Move files and folders to Team Drive or My Drive locations, then access them from Windows or macOS with Google Drive File Stream.
Two organizations I work with still store files to an on-site server, mostly out of habit. People work with files stored in shared folders on-site. They save a copy of a file when they need to work with it off-site. And if they don't know which folder a file sits inside, search is slow. Both organizations have used G Suite for more than two years.
Both organizations now plan to move their files from an on-site server to Google Drive, thanks to two features Google launched in 2017: Team Drives and Google Drive File Stream.
Team Drives, which launched in March 2017, simplifies document ownership and access. A Team Drive "owns" the files, instead of an individual. As group membership changes, access to the files also changes. Before Team Drives, every Google Drive file or folder was owned by an individual account -- and that's still true for files and folders stored on an individual's "My Drive." And now every member of a Team Drive can work with every file stored on that Team Drive.
SEE "How to set up Google Team Drives" (TechRepublic)
Google Drive File Stream, which launched in September 2017, gives your local filesystem access to Google Drive. You can view, open, save, and work with files on Google Drive within File Explorer (on Windows) or the Finder (on macOS). For example, in Windows, you can access Google Drive as a mapped drive, then right-click a file (or folder) to select items to work with offline.
SEE "Google Killing Drive for Mac and PC, replacing with Drive File Stream" (TechRepublic)
The launch of Team Drives and Google Drive File Stream lets people continue to work with shared files in a familiar manner. If you're ready to make the move, here's how to move files from a local server to Google Drive. For the following to work, make sure that both Team Drives and Google Drive File Stream are enabled in the G Suite Admin console.
1. Move shared files and folders
I recommend a G Suite administrator handle the initial configuration and file move, since a G Suite administrator can create any folders and manage permissions, as needed.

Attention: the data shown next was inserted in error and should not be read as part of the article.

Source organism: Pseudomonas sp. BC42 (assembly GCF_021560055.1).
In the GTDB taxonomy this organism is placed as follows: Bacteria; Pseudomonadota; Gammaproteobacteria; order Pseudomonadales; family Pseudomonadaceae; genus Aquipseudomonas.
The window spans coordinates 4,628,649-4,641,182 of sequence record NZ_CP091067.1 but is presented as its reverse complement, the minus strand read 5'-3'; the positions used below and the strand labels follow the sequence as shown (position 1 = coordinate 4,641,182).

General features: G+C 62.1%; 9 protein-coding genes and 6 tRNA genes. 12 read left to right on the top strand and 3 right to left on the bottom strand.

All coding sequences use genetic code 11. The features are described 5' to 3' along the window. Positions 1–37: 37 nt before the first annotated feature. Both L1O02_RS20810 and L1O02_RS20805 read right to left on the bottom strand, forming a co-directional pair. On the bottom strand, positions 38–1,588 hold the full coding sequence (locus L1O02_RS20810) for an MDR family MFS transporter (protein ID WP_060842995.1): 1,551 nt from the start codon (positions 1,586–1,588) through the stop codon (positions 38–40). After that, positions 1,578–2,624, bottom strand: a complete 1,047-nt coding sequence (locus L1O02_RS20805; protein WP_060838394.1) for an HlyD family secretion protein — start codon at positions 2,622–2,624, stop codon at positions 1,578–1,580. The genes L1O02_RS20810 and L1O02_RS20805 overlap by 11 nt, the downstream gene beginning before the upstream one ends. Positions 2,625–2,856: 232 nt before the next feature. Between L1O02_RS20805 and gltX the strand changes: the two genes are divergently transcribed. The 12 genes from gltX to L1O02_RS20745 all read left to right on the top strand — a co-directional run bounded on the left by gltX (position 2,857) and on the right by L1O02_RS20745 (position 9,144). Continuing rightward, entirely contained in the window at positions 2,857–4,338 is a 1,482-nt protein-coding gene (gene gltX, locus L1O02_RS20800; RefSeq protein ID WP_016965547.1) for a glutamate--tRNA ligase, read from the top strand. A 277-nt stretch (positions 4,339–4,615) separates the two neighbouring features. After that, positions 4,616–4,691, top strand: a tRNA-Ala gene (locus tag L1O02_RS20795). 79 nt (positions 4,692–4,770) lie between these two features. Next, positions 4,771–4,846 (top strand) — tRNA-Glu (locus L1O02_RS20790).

As much as possible, I suggest that you attempt to replicate the existing folder and file structure of your existing on-site server on Google Drive. Upload files and folders that everyone can access and edit to a similarly named folder -- that everyone can access and edit -- on a Team Drive. Upload files that only specific team members can access to a similarly named folder -- that only those specific team members can access -- on a different Team Drive. Remember, the upload speed of your internet connection will limit how quickly your data can transfer.
2. Move private files and folders
Work with each user to move any private files -- files currently stored in a "private" folder on the server or on an individual's computer -- to a similar folder on the user's "My Drive" on Google Drive. By default, files on "My Drive" are private, unless shared by the user.
3. Deploy apps
Make sure every person has both Chrome and the Google Drive File Stream app installed. In the case of the two organizations I work with, everyone already uses Chrome, so we just need to deploy the Google Drive File Stream app. Install these apps with your standard app deployment methods. (If you don't use a tool to manage apps deployments, just install these apps on each system.)
Each person will also need to login to the Google Drive File Stream app with a G Suite account. This connects their filesystem to Google Drive and allows access to all items on Google Drive that they have permission to access.
4. Review app links
Next, verify that files open in the appropriate app. For example, open the Google Drive File Stream mapped drive, then double-click on a Google Docs file. Chrome should open to allow you to edit the file. Similarly, if you have Microsoft Word installed, when you double-click on a Word file in the Google Drive File Stream mapped drive, Word should open to allow you to edit the file.
You can change the default app associated with files. For example, if you change the default file association from Word to Google Drive File Stream for .doc files, Word documents will open within Google Docs in Chrome, instead of the installed Microsoft Word app. (Here's how to change the default program file associations on Windows or on macOS.)
5. Optional: set offline access
You can also choose specific files and folders for offline access. Select the folder, then right-click (Windows) or control-click (macOS), and choose "Available offline." This works well if you edit documents with installed software, such as Microsoft Office documents. To work with Google Docs, Sheets, or Slides while offline, enable offline access in Chrome.
The move from an on-site server to Google Drive -- with Team Drives and Google Drive File Stream -- lets people continue to work with files much like they have in the past. But now, files are easier to find and people can work with files anywhere.
What's your experience?
Did the launch of Team Drives and/or the Google Drive File Stream app prompt you to switch from an on-site server to Google Drive? What has your experience been with these two apps? Has this eliminated your need for an on-site file server entirely? Let me know in the comments or on Twitter (@awolber).
- Google Drive grows more powerful, feature by feature (TechRepublic)
- How to transport your files to Google Drive (TechRepublic)
- Google Drive Backup and sync feature offers full backup alternative to Apple Time Machine (TechRepublic)
- Google Drive adds plug-in for Microsoft Office files (ZDNet)
- How to edit Microsoft Office documents stored on Google Drive (TechRepublic)